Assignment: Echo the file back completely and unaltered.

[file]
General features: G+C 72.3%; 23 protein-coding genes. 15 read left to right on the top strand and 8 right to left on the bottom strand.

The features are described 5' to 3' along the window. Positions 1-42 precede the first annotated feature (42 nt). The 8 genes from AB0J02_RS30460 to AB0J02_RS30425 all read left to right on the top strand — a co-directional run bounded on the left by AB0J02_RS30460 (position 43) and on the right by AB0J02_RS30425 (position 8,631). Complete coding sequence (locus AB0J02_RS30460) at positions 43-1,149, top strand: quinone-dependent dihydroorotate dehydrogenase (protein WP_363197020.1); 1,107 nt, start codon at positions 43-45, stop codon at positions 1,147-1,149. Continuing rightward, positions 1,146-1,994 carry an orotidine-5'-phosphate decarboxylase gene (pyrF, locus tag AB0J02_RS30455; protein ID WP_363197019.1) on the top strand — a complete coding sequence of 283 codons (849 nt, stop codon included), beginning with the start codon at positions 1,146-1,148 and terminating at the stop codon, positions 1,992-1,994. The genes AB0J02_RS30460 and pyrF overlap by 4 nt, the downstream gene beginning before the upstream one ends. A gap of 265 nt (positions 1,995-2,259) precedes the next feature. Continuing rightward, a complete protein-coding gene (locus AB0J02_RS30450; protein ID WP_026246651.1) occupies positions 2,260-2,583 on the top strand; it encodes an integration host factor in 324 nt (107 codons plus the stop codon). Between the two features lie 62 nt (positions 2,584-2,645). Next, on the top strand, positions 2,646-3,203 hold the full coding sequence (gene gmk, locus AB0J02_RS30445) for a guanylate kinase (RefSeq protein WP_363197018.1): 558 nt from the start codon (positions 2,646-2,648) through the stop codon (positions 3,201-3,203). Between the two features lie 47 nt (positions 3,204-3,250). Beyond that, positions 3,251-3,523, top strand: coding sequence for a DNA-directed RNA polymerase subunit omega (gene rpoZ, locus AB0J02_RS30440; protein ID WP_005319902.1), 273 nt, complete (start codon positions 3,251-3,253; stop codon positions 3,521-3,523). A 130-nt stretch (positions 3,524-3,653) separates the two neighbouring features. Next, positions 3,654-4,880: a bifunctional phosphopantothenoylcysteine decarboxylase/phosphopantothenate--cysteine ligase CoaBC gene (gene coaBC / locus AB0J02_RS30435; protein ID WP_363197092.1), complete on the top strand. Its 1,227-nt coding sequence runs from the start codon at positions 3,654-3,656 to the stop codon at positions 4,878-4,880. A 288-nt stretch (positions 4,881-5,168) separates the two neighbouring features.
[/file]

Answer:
General features: G+C 72.3%; 23 protein-coding genes. 15 read left to right on the top strand and 8 right to left on the bottom strand.

The features are described 5' to 3' along the window. Positions 1-42 precede the first annotated feature (42 nt). The 8 genes from AB0J02_RS30460 to AB0J02_RS30425 all read left to right on the top strand — a co-directional run bounded on the left by AB0J02_RS30460 (position 43) and on the right by AB0J02_RS30425 (position 8,631). Complete coding sequence (locus AB0J02_RS30460) at positions 43-1,149, top strand: quinone-dependent dihydroorotate dehydrogenase (protein WP_363197020.1); 1,107 nt, start codon at positions 43-45, stop codon at positions 1,147-1,149. Continuing rightward, positions 1,146-1,994 carry an orotidine-5'-phosphate decarboxylase gene (pyrF, locus tag AB0J02_RS30455; protein ID WP_363197019.1) on the top strand — a complete coding sequence of 283 codons (849 nt, stop codon included), beginning with the start codon at positions 1,146-1,148 and terminating at the stop codon, positions 1,992-1,994. The genes AB0J02_RS30460 and pyrF overlap by 4 nt, the downstream gene beginning before the upstream one ends. A gap of 265 nt (positions 1,995-2,259) precedes the next feature. Continuing rightward, a complete protein-coding gene (locus AB0J02_RS30450; protein ID WP_026246651.1) occupies positions 2,260-2,583 on the top strand; it encodes an integration host factor in 324 nt (107 codons plus the stop codon). Between the two features lie 62 nt (positions 2,584-2,645). Next, on the top strand, positions 2,646-3,203 hold the full coding sequence (gene gmk, locus AB0J02_RS30445) for a guanylate kinase (RefSeq protein WP_363197018.1): 558 nt from the start codon (positions 2,646-2,648) through the stop codon (positions 3,201-3,203). Between the two features lie 47 nt (positions 3,204-3,250). Beyond that, positions 3,251-3,523, top strand: coding sequence for a DNA-directed RNA polymerase subunit omega (gene rpoZ, locus AB0J02_RS30440; protein ID WP_005319902.1), 273 nt, complete (start codon positions 3,251-3,253; stop codon positions 3,521-3,523). A 130-nt stretch (positions 3,524-3,653) separates the two neighbouring features. Next, positions 3,654-4,880: a bifunctional phosphopantothenoylcysteine decarboxylase/phosphopantothenate--cysteine ligase CoaBC gene (gene coaBC / locus AB0J02_RS30435; protein ID WP_363197092.1), complete on the top strand. Its 1,227-nt coding sequence runs from the start codon at positions 3,654-3,656 to the stop codon at positions 4,878-4,880. A 288-nt stretch (positions 4,881-5,168) separates the two neighbouring features.